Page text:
You are here

Justice News

Department of Justice
U.S. Attorney’s Office
Eastern District of Texas

FOR IMMEDIATE RELEASE
Friday, November 12, 2021

Nine Indicted in Counterfeit Promethazine-Codeine Drug Trafficking Conspiracy

BEAUMONT, Texas – A federal grand jury in Beaumont has returned a three-count indictment charging nine individuals in drug trafficking conspiracy in the Eastern District of Texas, announced Acting U.S. Attorney Nicholas J. Ganjei today.

The indictment was returned on Nov. 3, 2021, and charges the defendants with conspiracy, trafficking in drugs with a counterfeit mark, and money laundering conspiracy.  The indictment remained sealed until the defendants were arrested this week.

The following individuals have been indicted and arrested:

  • Tunji Campbell, a/k/a Mike, 43, of Webster;
  • Byron A. Marshall, a/k/a Robert Griffin, a/k/a Dr. Griffin, 43, of Houston;
  • Cheryl A. Anderson, 43, of League City;
  • Ashley A. Rhea, a/k/a Ashley A. Johnson, 35, of Houston;
  • Chauntell D. Brown, a/k/a Juan Brown, 49, of Manvel;
  • Willis Reed, 60, of Richmond;
  • Kalpen D. Patel, 36, of Richmond;
  • Jonathan R. Shaver, 35, of Richmond; and
  • Gina Acosta, 40, of Fresno.

According to the indictment, from April 2014 until August 2021, the defendants conspired to traffic misbranded and counterfeit drugs, specifically promethazine-codeine cough syrup.  The indictment alleges the conspiracy resulted in approximately $52,736,000 in drug trafficking proceeds.    

“Food and drug products, particularly pharmaceuticals, undergo rigorous testing and inspection by federal authorities to ensure their safety,” said Acting U.S. Attorney Nicholas J. Ganjei.  “When producers evade those inspection and certification requirements, the innocent consumer could potentially be put at risk. EDTX is committed to ensuring public safety and upholding public trust through the vigorous prosecution of those that skirt these safety requirements.”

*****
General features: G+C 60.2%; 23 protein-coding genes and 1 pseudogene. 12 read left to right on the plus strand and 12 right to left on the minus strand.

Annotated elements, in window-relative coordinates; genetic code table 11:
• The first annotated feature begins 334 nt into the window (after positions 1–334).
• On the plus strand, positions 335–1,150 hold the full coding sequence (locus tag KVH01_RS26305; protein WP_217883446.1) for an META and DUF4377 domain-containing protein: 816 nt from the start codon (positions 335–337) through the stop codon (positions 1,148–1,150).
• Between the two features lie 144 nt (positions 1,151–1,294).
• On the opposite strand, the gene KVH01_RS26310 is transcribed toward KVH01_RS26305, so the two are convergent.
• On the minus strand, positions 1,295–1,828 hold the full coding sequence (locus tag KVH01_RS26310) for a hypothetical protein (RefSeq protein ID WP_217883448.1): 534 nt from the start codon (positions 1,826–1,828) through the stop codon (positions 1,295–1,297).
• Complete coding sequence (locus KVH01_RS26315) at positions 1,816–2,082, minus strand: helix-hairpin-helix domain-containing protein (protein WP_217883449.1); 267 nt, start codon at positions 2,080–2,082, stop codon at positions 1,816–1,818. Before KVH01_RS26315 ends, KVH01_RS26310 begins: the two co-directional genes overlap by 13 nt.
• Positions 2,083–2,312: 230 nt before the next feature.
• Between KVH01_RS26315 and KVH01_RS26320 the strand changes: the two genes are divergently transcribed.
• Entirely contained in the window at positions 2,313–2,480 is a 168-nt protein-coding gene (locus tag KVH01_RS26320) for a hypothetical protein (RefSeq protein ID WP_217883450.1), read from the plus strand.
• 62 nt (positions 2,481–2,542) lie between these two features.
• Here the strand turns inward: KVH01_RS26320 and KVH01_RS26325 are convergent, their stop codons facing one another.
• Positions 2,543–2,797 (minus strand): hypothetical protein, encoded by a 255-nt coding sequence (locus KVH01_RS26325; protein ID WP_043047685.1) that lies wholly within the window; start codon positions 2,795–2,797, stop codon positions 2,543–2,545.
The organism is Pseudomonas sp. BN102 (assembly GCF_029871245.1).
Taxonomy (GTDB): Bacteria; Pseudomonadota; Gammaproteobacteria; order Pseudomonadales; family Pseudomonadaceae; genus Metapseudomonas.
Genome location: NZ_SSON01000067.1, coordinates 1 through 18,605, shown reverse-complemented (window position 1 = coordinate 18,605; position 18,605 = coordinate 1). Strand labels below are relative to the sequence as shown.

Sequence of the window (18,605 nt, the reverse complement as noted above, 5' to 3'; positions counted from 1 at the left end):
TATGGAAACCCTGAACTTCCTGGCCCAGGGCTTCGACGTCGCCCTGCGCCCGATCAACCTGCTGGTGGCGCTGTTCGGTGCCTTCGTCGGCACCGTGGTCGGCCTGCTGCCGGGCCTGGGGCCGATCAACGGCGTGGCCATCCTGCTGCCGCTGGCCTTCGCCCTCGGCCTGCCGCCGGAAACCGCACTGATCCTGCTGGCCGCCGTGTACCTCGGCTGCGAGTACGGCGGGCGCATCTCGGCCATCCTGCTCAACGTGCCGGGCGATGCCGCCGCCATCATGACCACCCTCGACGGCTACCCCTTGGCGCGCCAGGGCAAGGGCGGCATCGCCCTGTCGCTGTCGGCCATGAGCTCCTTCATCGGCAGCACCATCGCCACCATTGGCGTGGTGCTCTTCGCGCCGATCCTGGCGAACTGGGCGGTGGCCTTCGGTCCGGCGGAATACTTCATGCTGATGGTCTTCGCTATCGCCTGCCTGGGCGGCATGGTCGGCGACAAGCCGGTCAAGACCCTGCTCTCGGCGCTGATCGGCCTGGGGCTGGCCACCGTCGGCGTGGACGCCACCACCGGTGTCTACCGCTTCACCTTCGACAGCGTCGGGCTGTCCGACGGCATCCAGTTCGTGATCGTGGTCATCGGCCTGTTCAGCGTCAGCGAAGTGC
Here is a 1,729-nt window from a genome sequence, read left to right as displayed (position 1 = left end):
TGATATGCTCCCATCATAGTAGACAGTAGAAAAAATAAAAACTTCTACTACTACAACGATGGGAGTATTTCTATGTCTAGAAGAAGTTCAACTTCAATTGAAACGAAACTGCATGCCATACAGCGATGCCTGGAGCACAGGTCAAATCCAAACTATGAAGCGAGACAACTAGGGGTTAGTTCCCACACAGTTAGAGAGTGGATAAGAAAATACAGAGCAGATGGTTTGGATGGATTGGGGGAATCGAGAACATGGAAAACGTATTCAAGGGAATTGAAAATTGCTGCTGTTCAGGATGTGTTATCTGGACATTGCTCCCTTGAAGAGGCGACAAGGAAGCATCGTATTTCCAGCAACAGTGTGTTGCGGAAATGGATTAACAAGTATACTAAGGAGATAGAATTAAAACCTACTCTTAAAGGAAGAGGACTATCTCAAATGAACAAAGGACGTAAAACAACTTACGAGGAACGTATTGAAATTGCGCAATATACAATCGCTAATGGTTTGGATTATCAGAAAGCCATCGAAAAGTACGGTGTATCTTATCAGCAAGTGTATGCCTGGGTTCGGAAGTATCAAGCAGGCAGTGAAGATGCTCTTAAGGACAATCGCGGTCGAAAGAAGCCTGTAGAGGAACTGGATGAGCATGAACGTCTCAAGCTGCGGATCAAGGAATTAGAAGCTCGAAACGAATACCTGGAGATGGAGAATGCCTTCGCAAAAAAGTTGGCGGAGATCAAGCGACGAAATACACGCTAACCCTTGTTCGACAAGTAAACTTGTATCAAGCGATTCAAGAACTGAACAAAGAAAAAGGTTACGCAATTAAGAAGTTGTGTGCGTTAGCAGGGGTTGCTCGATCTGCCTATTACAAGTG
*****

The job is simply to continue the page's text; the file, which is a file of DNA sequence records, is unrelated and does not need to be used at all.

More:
“These arrests send a strong and unified message that the illicit sales of misbranded and counterfeit drugs will not be tolerated in our communities and those who commit these offenses will be brought to justice,” said Daniel C. Comeaux, Special Agent in Charge Houston Division.  “The DEA and our law enforcement partners will continue to commit significant resources to the identification and investigation of those who are distributing fraudulently labeled drugs in our neighborhoods and communities.” 

“Selling illegal prescription drugs in the U.S. marketplace puts all consumers’ health at risk,” said Special Agent in Charge Charles L. Grinstead, FDA Office of Criminal Investigations Kansas City Field Office. “We will continue to pursue and bring to justice those who jeopardize the public’s health.”

If convicted, the defendants face up to 20 years in federal prison.

This case is being investigated by the Drug Enforcement Administration, U.S. Food and Drug Administration Office of Criminal Investigations, Federal Bureau of Investigation,
U.S. Marshals Service, Houston Police Department, Galveston Police Department, Galveston County Sheriff’s Office, Dickinson Police Department, League City Police Department, Pearland Police Department, Pasadena Police Department, Texas City Police Department, Harris County Precent #2, Brazoria County Sheriff’s Office, Fort Bend County Sheriff’s Office, Liberty County Sheriff’s Office, and the Texas National Guard.  This case is being prosecuted by Assistant U.S. Attorneys John B. Ross and Jonathan C. Lee, with assistance from the Civil Division’s Consumer Protection Branch and the FDA’s Office of Chief Counsel.

A grand jury indictment is not evidence of guilt.  All defendants are presumed innocent until proven guilty beyond a reasonable doubt in a court of law.

###

 

Updated November 12, 2021